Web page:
India is the second largest country in terms of population. In the public sector of rural India, health care services are provided through a network of Sub-Health Centers (sub-centers), Primary Health Centers (PHC), and Community Health Centers (CHC). The Health Care System in India has expanded considerably over the past few decades. There are 1, 44,988 Subcentre, 22,669 PHCs and 3,910 CHCs functioning in the country . The subcentre provides interface with the community at the grass root level providing primary health care services .
Though such a vast network of health centers in rural areas looks impressive, sub-center area is still plagued by certain problems like non-availability of required staff and even if they are posted there is always, lack of training programmes in skilled works like family planning and immunization, inadequate physical infrastructure and facilities, insufficient quantity of drugs, and lack of community participation. Upgrading Public Heath Infrastructure in rural areas to measurable standards of quality is being introduced in order to improve the quality of services in these health care centers is a key strategic intervention under the National Rural Health
Mission (NRHM). A task group under the chairmanship of Director General of Health Services, Government of India, was constituted to recommend the standards to be called as Indian Public Health Standards (IPHS). The overall objective of IPHS is to provide health care that is quality oriented and sensitive to the needs of the community. These are a set of standards envisaged to improve the quality of healthcare delivery in the country under the National Rural Health Mission.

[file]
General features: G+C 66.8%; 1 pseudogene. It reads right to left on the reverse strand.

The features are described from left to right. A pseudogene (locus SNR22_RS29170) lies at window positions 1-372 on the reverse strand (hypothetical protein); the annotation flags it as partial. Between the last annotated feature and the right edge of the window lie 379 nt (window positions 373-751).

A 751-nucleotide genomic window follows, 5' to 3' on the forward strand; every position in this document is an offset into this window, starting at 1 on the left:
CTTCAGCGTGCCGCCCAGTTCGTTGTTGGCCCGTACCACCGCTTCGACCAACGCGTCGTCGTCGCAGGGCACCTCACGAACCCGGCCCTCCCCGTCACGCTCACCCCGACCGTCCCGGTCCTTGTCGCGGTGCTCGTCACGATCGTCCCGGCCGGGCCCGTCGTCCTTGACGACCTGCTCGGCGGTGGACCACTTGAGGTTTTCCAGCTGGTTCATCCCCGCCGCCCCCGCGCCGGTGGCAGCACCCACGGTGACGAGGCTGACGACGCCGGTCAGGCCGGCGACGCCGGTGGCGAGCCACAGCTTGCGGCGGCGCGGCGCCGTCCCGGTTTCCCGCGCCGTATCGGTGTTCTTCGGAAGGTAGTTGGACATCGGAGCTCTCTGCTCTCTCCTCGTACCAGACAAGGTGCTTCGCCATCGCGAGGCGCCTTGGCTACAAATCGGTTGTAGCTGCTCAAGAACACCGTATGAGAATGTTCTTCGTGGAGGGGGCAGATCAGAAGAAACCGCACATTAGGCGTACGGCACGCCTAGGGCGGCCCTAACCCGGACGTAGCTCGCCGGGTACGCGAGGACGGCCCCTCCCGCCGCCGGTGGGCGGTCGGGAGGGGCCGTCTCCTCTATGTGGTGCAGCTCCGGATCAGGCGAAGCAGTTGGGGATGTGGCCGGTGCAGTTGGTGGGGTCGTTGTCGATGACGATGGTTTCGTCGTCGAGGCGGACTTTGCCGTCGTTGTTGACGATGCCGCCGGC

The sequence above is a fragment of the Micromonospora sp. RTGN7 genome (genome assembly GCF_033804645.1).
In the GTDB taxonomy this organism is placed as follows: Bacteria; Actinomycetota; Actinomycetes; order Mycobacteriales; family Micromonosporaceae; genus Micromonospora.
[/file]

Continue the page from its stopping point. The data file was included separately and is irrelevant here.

Sub-centre are accountable for Assured services like MCH and Family Planning services in which Ante-natal, intranatal, post-natal, new born and child care including immunization, contraception, adolescent health care, assistance to school health services, Janani Suraksha Yojana, treatment of minor ailments and First aid services whereas the specific services of SC includes visit of the doctor at Sub-centre at least once in a month at fixed day and time, Visit of the Health Assistant (male) or LHV to the Sub-Centre at least once a week, facility for referral of complicated cases of pregnancy / delivery available at Sub centre for 24 hours, the ANM/any trained personnel accompany the woman in labour to the referred care facility, the facility for Peripheral blood smear in fever cases and availability of DOTs at the sub-centre. As sub-centers are the first contact point between the health facility and community, the success of any country would depend on well functioning of sub-centers providing services of acceptable standard to the people. Hence it was felt necessary to assess the availability and adequacy of Paramedical staff, support manpower, infrastructure facilities and their extent of utilization at various Sub-centers in a Block of Wardha district, as per IPHS.